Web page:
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Every time Talha Khan flies back to the United States from his native Pakistan, he goes through the same routine.
"I get brought into the Homeland Security office," Khan said. "I get asked a bunch of questions, and it's a mini-sort of interrogation."
It's a familiar drill for foreign students after the 9/11 terrorist attacks, which triggered tighter scrutiny from the federal government of those arriving on student visas. But Khan knows he's welcome at his destination: Macalester College, an institution with one of the highest proportions of foreign students in the United States.
A big donation announced Thursday will bolster Macalester's commitment to enrolling students from other countries. The $13.5 million gift from philanthropist Shelby M.C. Davis will be used to help fund the education of international students.
Macalester draws heavily from the United World Colleges, a group of 12 high schools around the world that have multinational student bodies. Davis, founder of a mutual fund and money management firm, has supported UWC graduates, and his gift will expand the support for them at Macalester.
Students selected as Davis UWC Scholars will receive $20,000 annually toward their costs at Macalester. Currently, the school -- which has a larger percentage of foreign students than any Minnesota college or university -- has 93 Davis Scholars.
Carleton College in Northfield currently has 19 Davis Scholars enrolled.
Macalester President Brian Rosenberg said Davis' gift will do more than increase aid for foreign students. It will, in turn, leave more money in Macalester's overall financial aid pot for U.S. students.
"Macalester has a long history of international involvement and was way ahead of the curve in American education in the international world," he said. "They recognize the world we live in in the 21st century is global. Business, medicine, technology and travel are global, and this is becoming a world without boundaries."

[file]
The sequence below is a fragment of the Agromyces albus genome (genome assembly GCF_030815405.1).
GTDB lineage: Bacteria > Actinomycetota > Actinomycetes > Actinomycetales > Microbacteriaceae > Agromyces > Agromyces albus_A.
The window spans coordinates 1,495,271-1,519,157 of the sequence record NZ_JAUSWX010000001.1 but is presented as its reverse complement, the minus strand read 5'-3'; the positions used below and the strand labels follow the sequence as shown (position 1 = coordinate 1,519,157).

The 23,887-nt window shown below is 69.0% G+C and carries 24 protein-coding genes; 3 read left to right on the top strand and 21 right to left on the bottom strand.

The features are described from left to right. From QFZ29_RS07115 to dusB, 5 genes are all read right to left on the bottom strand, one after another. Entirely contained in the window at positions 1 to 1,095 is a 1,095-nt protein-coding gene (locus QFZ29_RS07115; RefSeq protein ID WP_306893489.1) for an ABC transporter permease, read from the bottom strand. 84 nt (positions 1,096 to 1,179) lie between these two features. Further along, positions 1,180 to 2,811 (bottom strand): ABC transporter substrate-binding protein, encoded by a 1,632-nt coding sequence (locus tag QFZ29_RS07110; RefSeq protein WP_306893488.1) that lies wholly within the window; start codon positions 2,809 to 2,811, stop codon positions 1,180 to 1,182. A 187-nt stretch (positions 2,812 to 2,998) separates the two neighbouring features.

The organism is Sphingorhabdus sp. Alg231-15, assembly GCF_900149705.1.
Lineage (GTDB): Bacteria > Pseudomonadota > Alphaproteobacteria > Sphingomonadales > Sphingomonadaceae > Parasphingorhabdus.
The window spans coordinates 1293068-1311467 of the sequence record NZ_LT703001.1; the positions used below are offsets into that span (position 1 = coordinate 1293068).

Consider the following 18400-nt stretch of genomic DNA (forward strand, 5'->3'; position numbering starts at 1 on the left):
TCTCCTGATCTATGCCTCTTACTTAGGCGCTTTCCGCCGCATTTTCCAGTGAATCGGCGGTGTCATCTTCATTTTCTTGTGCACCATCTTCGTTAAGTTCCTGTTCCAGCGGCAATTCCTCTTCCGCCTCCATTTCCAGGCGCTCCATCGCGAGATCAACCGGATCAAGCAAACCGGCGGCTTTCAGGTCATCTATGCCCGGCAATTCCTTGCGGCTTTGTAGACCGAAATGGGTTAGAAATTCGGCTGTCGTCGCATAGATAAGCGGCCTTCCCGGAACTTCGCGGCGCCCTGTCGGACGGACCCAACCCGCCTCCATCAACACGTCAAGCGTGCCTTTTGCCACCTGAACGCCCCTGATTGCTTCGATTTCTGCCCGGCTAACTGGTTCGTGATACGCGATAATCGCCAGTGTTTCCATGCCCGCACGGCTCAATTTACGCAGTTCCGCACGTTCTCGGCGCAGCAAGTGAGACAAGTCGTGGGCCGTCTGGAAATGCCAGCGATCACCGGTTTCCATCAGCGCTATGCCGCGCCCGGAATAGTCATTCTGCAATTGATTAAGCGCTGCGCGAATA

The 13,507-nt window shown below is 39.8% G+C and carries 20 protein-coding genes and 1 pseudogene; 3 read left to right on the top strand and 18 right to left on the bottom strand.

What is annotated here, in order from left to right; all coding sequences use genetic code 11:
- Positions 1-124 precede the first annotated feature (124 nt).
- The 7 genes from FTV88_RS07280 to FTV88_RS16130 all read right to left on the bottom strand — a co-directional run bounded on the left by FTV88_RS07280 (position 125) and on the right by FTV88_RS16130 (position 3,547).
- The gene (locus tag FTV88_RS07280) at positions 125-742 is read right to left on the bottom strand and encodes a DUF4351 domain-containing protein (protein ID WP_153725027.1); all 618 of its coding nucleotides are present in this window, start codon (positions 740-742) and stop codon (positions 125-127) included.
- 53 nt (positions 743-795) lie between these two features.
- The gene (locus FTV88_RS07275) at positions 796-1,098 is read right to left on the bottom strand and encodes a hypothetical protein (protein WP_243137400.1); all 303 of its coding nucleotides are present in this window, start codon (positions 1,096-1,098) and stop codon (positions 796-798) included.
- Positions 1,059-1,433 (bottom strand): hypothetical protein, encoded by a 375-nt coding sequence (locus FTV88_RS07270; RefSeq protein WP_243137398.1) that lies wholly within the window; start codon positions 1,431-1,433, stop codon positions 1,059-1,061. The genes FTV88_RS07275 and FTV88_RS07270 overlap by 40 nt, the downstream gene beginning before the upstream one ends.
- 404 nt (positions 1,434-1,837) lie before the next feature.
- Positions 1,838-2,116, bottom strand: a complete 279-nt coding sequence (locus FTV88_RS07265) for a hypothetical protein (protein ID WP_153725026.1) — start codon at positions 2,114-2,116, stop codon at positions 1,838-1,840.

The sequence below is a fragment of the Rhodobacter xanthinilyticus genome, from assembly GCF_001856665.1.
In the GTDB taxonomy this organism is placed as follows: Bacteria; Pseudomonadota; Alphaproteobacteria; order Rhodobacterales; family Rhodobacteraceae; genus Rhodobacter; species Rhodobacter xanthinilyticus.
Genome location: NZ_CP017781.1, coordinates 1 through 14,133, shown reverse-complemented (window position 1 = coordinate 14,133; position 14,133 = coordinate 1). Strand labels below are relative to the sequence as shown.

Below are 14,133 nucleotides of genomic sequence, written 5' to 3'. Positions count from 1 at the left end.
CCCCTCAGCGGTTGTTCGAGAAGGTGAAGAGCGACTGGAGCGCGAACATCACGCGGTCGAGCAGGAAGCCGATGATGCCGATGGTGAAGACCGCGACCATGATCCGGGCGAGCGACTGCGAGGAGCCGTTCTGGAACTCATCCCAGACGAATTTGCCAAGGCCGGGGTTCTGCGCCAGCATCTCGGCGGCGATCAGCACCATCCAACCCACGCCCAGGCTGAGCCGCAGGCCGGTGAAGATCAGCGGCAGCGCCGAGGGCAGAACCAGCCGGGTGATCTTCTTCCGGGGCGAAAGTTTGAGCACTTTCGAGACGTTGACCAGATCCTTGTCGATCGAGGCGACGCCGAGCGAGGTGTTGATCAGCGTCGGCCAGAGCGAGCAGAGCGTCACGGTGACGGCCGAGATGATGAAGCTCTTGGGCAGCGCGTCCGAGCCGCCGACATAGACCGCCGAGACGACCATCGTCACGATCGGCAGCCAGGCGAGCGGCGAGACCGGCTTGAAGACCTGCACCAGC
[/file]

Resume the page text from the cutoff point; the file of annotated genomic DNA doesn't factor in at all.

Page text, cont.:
Rosenberg said the philosophies of the UWC very much jibe with those of Macalester, and it is a natural recruiting area. Macalester has a full-time staff member in charge of international recruiting who has logged some serious frequent-flier miles.
The school has had a long history of global education -- Kofi Annan, a native of Ghana, graduated from Macalester and went on to be a United Nations secretary general and Nobel Peace Prize winner -- and currently 12 percent of its students are from foreign countries.
Because of that, it's difficult to go very far on the St. Paul campus without finding a student who grew up in Angola, Estonia, Mongolia, Zimbabwe and other far-flung locales.
"I think that 12 percent enriches dramatically the education of the 88 percent that are not international students," Rosenberg said.
A better understanding
The goal is that both foreign and American students gain a better understanding of other cultures, especially at a time when more and more business is done internationally. One of Khan's roommates is Varun Dutt, a native of India.
"For my grandparents, for example, that I'm living with a Pakistani and a Muslim whereas I'm from India and I'm a Hindu, shocks them," Dutt said. "These are two countries that have had a rivalry for years, and I just think it's normal."
It's becoming more normal.
After dipping for three consecutive years following the Sept. 11, 2001, terrorist attacks, foreign student enrollment in the United States increased by 3.2 percent for the 2006-07 school year to 582,984, according to the Institute of International Education. That number is within 4,000 of the high watermark for international students in the United States.
Minnesota was home to just more than 9,000 foreign students in 2006-07, an increase of 3.9 percent from 2005-06. The University of Minnesota, the state's largest school, has about 3,300 foreign students, or about 7 percent of its student body.
Kay Thomas, director of International Student and Scholar Services at the University of Minnesota, said the U is actively recruiting foreign students, especially undergraduates.
"For any major university, or even a small school, if we are just educating students that are only talking to each other and not getting an international perspective, we are doing a grave disservice," Thomas said. "Anybody graduating today is going to go out into an international world."
Though academic institutions welcome foreign students, there are still barriers. Thomas said the biggest is having to apply in person and be interviewed by U.S. officials to obtain a student visa. For some students, that requires a journey of hundreds of miles.
While the visa process is smoother than in the past, some students from troubled parts of the world encounter significant red tape. This week, the Chronicle of Higher Education reported that students from Iraq encounter major obstacles in obtaining visas to study in the United States.
In addition, the United States is facing increased competition for foreign students from institutions in the United Kingdom, Australia and China.
Jeff Shelman • 612-673-7478